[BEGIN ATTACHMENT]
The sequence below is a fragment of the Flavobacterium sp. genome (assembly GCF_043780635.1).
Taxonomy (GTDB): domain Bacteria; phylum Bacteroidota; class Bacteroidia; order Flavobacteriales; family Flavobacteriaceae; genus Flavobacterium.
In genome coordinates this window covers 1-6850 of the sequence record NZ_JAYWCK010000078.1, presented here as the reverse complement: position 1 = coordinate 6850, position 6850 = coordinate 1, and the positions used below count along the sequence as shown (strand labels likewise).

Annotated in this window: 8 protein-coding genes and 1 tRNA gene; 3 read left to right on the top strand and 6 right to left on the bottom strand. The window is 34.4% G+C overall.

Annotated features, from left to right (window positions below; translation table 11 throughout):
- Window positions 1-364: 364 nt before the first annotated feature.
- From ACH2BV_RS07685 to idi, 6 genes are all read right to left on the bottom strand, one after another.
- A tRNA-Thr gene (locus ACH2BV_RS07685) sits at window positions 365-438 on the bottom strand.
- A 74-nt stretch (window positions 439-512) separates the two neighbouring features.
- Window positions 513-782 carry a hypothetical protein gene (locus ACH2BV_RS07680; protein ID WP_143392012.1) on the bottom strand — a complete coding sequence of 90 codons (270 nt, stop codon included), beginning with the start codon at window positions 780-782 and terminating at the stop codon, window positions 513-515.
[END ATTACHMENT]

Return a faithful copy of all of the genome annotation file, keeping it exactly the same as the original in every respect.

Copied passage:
The sequence below is a fragment of the Flavobacterium sp. genome (assembly GCF_043780635.1).
Taxonomy (GTDB): domain Bacteria; phylum Bacteroidota; class Bacteroidia; order Flavobacteriales; family Flavobacteriaceae; genus Flavobacterium.
In genome coordinates this window covers 1-6850 of the sequence record NZ_JAYWCK010000078.1, presented here as the reverse complement: position 1 = coordinate 6850, position 6850 = coordinate 1, and the positions used below count along the sequence as shown (strand labels likewise).

Annotated in this window: 8 protein-coding genes and 1 tRNA gene; 3 read left to right on the top strand and 6 right to left on the bottom strand. The window is 34.4% G+C overall.

Annotated features, from left to right (window positions below; translation table 11 throughout):
- Window positions 1-364: 364 nt before the first annotated feature.
- From ACH2BV_RS07685 to idi, 6 genes are all read right to left on the bottom strand, one after another.
- A tRNA-Thr gene (locus ACH2BV_RS07685) sits at window positions 365-438 on the bottom strand.
- A 74-nt stretch (window positions 439-512) separates the two neighbouring features.
- Window positions 513-782 carry a hypothetical protein gene (locus ACH2BV_RS07680; protein ID WP_143392012.1) on the bottom strand — a complete coding sequence of 90 codons (270 nt, stop codon included), beginning with the start codon at window positions 780-782 and terminating at the stop codon, window positions 513-515.